No Love Lost in the Battle of the Sexes Behind the Wheel in Yorkshire and the Humber this Valentine’s Day
- People in Yorkshire and the Humber are among the least trusting of their partner’s driving skills
- Two thirds of men in the UK believe their driving skills are better than their partner’s
- One in six men would trust an automated car over their partner’s driving skills
It’s an age-old debate new research is bringing to a head this Valentine’s Day – who thinks they’re the better driver in your relationship. The survey is reinforcing the stereotype of the testosterone-fuelled man who thinks his skills behind the wheel are clearly the best. Two thirds of men questioned (67 per cent) thought they were the best driver in the family. When women were asked the same question, just a third (33 per cent) said they were better.
It does not end there. Not only do men think they’re much better drivers than their partners, 17 per cent would trust a computer to take them to their destination over their other half. That’s compared with 87 per cent of women who say they’d feel safer driven by their partner than an automated car.
While people in Yorkshire and the Humber seem to be among the least trusting of their partner’s driving skills. Only a quarter (26 per cent) of the region’s drivers think their partner’s driving is the best – the UK average is 34 per cent.
“Fewer penalty points”
The survey commissioned by short term leasing company Cars on Demand, which has its headquarters in Leeds, reveals that gender stereotypes in driver perceptions are still prevalent in 2019. It also illustrates we are yet to be convinced that driverless cars are the future or that we would be safer if they were driving – no matter the gender of the driver.
Across the UK, given a choice between being driven by their beloved other half or a computer, six in ten people (62 per cent) said they’d feel safer with their loved one in control with just one in ten (11 per cent) saying they’d feel safer in an automated car
Paul Brown, Managing Director of Cars on Demand, said: “The results demonstrate that men are vastly over-confident behind the wheel compared with women. This over-estimation of superior driving skills is in stark contrast to analysis of statistics by the DVLA, which claim women are the better drivers because they hold fewer penalty points – just 28%, vs the 73% held by men. Quite a shocking figure considering the fact men make up 54% of the UK’s 40m drivers.”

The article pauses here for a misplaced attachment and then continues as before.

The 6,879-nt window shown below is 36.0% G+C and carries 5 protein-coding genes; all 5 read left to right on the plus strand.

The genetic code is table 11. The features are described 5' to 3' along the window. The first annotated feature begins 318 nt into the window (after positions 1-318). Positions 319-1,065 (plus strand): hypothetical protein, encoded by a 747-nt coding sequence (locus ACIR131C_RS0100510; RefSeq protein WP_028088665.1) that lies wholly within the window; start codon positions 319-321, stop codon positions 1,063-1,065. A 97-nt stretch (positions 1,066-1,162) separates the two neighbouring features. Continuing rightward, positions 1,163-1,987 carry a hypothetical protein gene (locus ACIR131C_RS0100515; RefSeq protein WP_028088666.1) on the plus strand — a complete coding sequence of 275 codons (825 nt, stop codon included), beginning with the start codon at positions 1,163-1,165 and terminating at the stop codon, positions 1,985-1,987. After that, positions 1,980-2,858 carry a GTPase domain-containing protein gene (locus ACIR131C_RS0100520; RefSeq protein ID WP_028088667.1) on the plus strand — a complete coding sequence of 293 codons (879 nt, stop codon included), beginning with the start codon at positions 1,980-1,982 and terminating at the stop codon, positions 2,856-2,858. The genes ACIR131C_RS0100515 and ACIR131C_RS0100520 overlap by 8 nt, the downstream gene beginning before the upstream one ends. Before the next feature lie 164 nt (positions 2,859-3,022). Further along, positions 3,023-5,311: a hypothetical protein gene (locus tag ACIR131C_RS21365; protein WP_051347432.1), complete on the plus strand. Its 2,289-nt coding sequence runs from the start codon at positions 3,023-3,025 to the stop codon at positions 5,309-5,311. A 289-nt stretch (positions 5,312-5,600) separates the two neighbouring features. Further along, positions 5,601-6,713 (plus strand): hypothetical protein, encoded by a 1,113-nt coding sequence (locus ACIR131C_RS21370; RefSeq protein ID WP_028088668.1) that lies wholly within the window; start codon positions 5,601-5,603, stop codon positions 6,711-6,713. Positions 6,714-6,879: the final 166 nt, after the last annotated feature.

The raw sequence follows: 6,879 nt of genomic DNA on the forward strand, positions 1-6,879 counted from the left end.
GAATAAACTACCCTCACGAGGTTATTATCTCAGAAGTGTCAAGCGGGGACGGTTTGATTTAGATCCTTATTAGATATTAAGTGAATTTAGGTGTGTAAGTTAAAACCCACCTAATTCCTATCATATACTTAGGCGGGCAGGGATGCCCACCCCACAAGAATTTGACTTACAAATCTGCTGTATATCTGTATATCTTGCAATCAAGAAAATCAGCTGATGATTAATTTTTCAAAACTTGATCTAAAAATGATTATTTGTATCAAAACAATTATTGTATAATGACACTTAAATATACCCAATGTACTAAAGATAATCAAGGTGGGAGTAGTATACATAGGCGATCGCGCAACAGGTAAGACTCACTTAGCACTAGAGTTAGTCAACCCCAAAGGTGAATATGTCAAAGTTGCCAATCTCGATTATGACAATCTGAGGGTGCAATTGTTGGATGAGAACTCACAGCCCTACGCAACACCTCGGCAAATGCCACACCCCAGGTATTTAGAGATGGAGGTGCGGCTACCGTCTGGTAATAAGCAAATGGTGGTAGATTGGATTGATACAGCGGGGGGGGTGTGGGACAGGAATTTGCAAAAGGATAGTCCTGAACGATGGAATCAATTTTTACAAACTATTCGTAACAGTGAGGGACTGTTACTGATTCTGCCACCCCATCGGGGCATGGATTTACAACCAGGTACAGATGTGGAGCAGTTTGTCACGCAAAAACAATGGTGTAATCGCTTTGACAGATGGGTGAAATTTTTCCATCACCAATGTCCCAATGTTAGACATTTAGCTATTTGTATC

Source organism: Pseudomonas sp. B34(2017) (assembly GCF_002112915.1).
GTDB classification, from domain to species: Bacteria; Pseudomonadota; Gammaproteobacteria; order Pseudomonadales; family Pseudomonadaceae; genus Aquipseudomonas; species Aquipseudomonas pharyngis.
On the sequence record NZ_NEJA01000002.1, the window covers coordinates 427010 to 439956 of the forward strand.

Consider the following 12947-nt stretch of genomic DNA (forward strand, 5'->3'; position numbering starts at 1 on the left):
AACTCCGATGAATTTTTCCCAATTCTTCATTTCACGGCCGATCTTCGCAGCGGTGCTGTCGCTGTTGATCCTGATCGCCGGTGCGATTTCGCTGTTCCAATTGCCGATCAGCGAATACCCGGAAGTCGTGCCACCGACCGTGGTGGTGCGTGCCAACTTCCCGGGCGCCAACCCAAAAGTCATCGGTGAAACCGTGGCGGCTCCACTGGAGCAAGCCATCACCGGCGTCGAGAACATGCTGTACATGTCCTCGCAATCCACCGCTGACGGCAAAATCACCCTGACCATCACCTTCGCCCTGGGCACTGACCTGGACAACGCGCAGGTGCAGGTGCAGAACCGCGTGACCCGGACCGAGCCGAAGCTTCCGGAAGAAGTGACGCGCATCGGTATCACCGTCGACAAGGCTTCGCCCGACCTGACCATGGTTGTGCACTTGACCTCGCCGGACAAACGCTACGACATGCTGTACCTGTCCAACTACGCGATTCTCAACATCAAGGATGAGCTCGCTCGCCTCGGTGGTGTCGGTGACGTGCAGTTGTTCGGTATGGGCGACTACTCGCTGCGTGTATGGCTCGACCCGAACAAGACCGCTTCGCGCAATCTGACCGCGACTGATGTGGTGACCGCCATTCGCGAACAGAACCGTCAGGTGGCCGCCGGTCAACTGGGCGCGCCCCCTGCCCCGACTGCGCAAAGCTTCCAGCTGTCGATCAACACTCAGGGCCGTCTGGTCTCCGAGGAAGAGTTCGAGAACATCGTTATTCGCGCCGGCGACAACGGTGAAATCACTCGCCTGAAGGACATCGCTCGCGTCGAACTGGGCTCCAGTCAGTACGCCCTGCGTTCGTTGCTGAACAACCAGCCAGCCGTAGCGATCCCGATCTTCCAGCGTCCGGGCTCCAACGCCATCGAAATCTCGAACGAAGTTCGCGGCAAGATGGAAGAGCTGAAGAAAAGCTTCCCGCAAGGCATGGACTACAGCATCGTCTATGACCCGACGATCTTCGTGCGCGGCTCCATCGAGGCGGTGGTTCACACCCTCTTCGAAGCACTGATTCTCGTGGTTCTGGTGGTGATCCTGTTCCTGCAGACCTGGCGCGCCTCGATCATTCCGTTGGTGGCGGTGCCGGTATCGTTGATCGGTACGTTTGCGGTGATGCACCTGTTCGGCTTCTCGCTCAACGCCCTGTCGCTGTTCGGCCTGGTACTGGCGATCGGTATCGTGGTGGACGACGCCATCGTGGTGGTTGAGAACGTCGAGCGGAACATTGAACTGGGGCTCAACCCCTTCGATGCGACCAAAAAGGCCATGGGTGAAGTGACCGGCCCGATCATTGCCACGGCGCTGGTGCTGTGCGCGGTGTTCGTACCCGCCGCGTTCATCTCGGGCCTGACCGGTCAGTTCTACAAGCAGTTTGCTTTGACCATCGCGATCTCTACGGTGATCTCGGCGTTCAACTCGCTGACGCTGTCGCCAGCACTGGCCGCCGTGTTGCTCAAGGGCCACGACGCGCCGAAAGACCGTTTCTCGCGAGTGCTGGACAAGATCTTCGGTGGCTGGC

“While over-confidence behind the wheel may never go away, it’s surprising that one in six men already have confidence in the technology and say they’d feel safer in the car without a person in control – despite probably not having yet experienced driverless technology. As more autonomous vehicles hit the road in the coming decades, statistics are going to win the day though and paint a truer picture.”
“Fitted with sensors”
The Government has an ambition to see fully self-driving vehicles on UK roads by 2021 and the UK market for connected and automated vehicles is forecast to be worth up to £52 billion by 2035.
Autonomous vehicles are fitted with sensors to detect other road users, with the control system responding by changing direction and speed.
Cars on Demand offers short term vehicle leasing solutions to individuals and businesses that require access to a fleet of cars, from small city cars to performance coupes, without the costs associated with purchase and maintenance.
The company was established in 2003 by owner and managing director Paul Brown and over the last 15 years has seen the business expand nationwide. The firm has no plans to date to invest in a fleet of driverless cars but according to Brown; “once demand for driverless and autonomous vehicles increases and they become more mainstream, they will undoubtedly become an important part of our overall fleet mix.”